Posts with «drawbot» label

Two CD-ROM drives combined into fledging drawbot

Even if you don’t have access to fancy tools like a 3D printer or CNC router, that doesn’t mean you can’t make something interesting. James, using only a “hot glue gun, some scissors, and a screwdriver,” was able to construct a rudimentary drawing robot that marks paper with a sharpie.

2 CD drives were creatively modified to form X, Y, and Z axes, letting him lower his writing instrument and draw. An Arduino Uno along with an Adafruit Motor Shield forms the controls for the device, and the structure is built out of LEGO bricks. 

As of now it’s described as more of an “Etch A Sketch type thing,” but it looks like a great starting point for more advanced drawbots in the future! Code for the build is available on GitHub.

Make a Plotter Out of Rulers

Instructables user [lingib] made a clever and inexpensive pen arm plotter that uses plastic rulers for arms. An inspiring sight for anyone without a bunch of robot parts lying around,

The electronics are straightforward, with an Arduino UNO and a pair of Easy Drivers to control NEMA17 stepper motors connected to robot wheels, which serve as hubs for the rulers. At the end of the arms, an SG90 micro servo raises and lowers the pen as commanded, shoving the whole pen assembly off the paper with its horn—an elegant solution to an age-old drawbot problem. He even wrote wrote a custom Processing program that allows him to control the plotter from his desktop

[lingib]’s experimented with different kinds of drawing machines, including a drum plotter (video after the break), a V-plotter, as well as a rolling drawbot.

You’ll find tons of Hackaday posts about all types of drawing machines, including vintage plotters, plotters for making circuit boards, and even one built out of cardboard.

…the aforementioned drum plotter…

[Thanks, Setvir]

Filed under: cnc hacks
Hack a Day 17 Jun 00:00

This Week in Making: Marble Machines, Filament Tips, and More

This past week we celebrate Arduino Day with Makers like, saw a new marble machine, and started a conversation about how coding is taught.

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The post This Week in Making: Marble Machines, Filament Tips, and More appeared first on Make: DIY Projects and Ideas for Makers.

6 of Our Favorite Drawbot Projects

Check out these awesome drawbot projects for creating your own robo-Picassos.

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The post 6 of Our Favorite Drawbot Projects appeared first on Make: DIY Projects and Ideas for Makers.

Arduino-Controlled Drawing Robot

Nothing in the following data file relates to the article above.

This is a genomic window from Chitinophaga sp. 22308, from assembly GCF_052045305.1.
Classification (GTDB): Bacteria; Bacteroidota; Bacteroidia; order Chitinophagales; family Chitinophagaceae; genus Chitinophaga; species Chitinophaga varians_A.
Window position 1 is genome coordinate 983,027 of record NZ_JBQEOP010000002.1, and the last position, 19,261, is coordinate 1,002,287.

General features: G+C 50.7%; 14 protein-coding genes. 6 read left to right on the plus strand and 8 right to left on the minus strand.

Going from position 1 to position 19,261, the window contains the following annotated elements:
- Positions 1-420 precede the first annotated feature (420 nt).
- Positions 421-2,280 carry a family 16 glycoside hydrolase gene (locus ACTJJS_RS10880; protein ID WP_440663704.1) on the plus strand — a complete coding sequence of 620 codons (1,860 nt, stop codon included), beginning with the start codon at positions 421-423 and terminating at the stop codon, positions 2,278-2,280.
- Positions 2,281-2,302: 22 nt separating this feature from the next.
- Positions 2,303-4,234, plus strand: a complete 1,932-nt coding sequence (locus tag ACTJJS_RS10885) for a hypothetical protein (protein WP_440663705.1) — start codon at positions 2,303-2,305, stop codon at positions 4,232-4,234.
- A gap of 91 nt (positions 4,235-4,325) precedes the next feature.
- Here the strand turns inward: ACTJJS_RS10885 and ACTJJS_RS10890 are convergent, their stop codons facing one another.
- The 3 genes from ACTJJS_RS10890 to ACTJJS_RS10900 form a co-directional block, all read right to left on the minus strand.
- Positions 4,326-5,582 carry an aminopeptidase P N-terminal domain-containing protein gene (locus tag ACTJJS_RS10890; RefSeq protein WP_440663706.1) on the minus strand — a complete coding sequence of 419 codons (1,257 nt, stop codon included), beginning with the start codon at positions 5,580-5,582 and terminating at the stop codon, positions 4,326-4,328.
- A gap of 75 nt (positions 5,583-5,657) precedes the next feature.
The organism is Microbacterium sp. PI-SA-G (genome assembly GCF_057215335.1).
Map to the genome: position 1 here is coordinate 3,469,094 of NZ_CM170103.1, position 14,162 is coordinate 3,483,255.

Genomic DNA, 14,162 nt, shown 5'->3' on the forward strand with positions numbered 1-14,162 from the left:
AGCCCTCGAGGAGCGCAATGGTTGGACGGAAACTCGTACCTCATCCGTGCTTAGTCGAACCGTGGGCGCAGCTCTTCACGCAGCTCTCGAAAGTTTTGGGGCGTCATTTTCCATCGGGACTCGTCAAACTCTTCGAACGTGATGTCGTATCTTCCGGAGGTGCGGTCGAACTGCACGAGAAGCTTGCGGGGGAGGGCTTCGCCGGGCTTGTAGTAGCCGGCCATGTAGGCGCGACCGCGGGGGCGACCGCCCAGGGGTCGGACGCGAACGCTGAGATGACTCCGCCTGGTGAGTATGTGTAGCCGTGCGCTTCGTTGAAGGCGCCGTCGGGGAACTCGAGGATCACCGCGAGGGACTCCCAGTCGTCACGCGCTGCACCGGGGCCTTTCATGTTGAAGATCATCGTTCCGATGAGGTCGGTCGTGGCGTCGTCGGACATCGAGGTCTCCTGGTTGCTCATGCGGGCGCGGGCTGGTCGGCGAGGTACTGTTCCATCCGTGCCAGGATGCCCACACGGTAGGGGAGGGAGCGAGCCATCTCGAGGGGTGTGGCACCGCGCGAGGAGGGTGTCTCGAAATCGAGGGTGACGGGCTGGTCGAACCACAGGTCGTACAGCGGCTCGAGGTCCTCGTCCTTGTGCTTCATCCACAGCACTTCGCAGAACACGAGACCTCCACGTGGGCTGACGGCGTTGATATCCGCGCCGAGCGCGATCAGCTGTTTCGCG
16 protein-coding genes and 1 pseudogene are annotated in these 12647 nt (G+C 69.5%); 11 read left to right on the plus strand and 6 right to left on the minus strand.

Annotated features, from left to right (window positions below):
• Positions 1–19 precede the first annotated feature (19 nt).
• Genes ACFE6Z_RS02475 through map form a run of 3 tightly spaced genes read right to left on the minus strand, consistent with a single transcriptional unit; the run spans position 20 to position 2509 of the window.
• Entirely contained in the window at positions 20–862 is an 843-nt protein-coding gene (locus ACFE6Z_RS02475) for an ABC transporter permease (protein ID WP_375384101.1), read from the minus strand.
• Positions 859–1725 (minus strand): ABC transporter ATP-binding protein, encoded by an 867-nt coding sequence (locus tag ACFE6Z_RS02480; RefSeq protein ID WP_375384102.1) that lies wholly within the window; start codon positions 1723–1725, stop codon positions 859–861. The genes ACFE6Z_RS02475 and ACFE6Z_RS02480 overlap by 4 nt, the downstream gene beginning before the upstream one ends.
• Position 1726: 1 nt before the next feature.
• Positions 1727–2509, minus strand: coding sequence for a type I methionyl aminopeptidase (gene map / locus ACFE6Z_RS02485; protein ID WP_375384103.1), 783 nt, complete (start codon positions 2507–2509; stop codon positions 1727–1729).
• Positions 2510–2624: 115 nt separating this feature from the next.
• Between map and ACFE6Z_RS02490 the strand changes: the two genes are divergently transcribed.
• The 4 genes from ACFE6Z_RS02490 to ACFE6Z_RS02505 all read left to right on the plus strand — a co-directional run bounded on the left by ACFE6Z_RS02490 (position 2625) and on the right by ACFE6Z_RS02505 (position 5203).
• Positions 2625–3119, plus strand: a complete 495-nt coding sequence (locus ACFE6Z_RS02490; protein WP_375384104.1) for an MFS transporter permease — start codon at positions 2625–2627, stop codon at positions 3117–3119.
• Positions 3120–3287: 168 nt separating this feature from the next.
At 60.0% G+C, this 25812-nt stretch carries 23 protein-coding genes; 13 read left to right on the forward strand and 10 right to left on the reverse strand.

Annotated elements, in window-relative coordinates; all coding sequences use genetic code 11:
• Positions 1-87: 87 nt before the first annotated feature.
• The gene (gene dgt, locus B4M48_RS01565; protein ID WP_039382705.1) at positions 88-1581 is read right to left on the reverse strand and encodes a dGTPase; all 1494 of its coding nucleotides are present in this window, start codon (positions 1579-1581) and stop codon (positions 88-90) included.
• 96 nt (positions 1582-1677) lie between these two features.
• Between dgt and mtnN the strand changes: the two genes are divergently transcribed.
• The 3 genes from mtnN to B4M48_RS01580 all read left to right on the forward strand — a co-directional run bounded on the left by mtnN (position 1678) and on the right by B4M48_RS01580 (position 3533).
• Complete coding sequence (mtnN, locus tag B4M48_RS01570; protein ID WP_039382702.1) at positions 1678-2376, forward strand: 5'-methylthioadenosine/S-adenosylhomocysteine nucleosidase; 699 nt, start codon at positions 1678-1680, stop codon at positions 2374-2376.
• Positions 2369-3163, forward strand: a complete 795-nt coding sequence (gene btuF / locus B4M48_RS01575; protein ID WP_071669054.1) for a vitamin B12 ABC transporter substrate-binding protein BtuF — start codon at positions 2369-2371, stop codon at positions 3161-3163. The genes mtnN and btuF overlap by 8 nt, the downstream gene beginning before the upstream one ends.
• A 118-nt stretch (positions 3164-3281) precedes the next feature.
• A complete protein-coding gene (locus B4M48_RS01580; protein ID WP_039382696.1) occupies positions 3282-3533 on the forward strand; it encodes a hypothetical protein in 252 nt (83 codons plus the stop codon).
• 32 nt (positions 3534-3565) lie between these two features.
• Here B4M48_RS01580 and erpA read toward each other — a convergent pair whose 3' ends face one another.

acorv built this sweet drawing arm* with an Arduino Uno and motor shield, two steppers and a servo, Meknex building set parts, and a Nintendo DS touch screen to guide it. Also see the previous version* previous version to see how the project evolved. [via Arduino] *Google translated from Spanish. [...]

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MAKE » Arduino 11 Dec 15:30
arduino  art  drawbot  

Drawbot software aims to do it better than the rest

There are plenty of drawbot projects out there, many of which come with their own special software in tow. While some of these packages are easier to use than others, [Dan Royer] is pretty sure he can do it better.

Looking for a fun and engaging way to teach STEM subjects in schools across the country, [Dan] developed a relatively simple drawbot which can be constructed by a wide range of age groups. While he is trying to get schools to purchase his robot kits, we’re guessing that our readers would be more inclined to build their own.

So what does [Dan] have to offer that might interest you? Well, he says he has developed some drawbot software that’s pretty darn easy to use. Rather than multiple applications generating machine-specific code, his software will transform your picture into a line drawing in one easy step. The app uses a traveling-salesman algorithm to generate drawings with nary a crossed line in sight before outputting the resultant machine instructions in easy-to-use GCode.

We don’t have a drawbot of our own handy to test his software out, so if you do happen to give it a shot, let us know how it worked for you in the comments.

Filed under: robots hacks
Hack a Day 27 Jul 18:01

$150 mural drawing robot kit

Primary image

What does it do?

Draws murals by following GCode instructions and/or etch-a-sketch style commands

Knowing the length of each string and the distance between the servos gives us everything we need to use trigonometry to find the XY coordinates of the pen.  We can also do the reverse, which means we can find how much to change the strings to move from A to B. From there I added gcode support.  Lastly I wrote some Java apps to create a nice GUI.  If your arduino comes with the firmware already loaded then you don't even need to install the Arduino app. :)

Cost to build


Embedded video

Finished project



Time to build

1 hour


URL to more information


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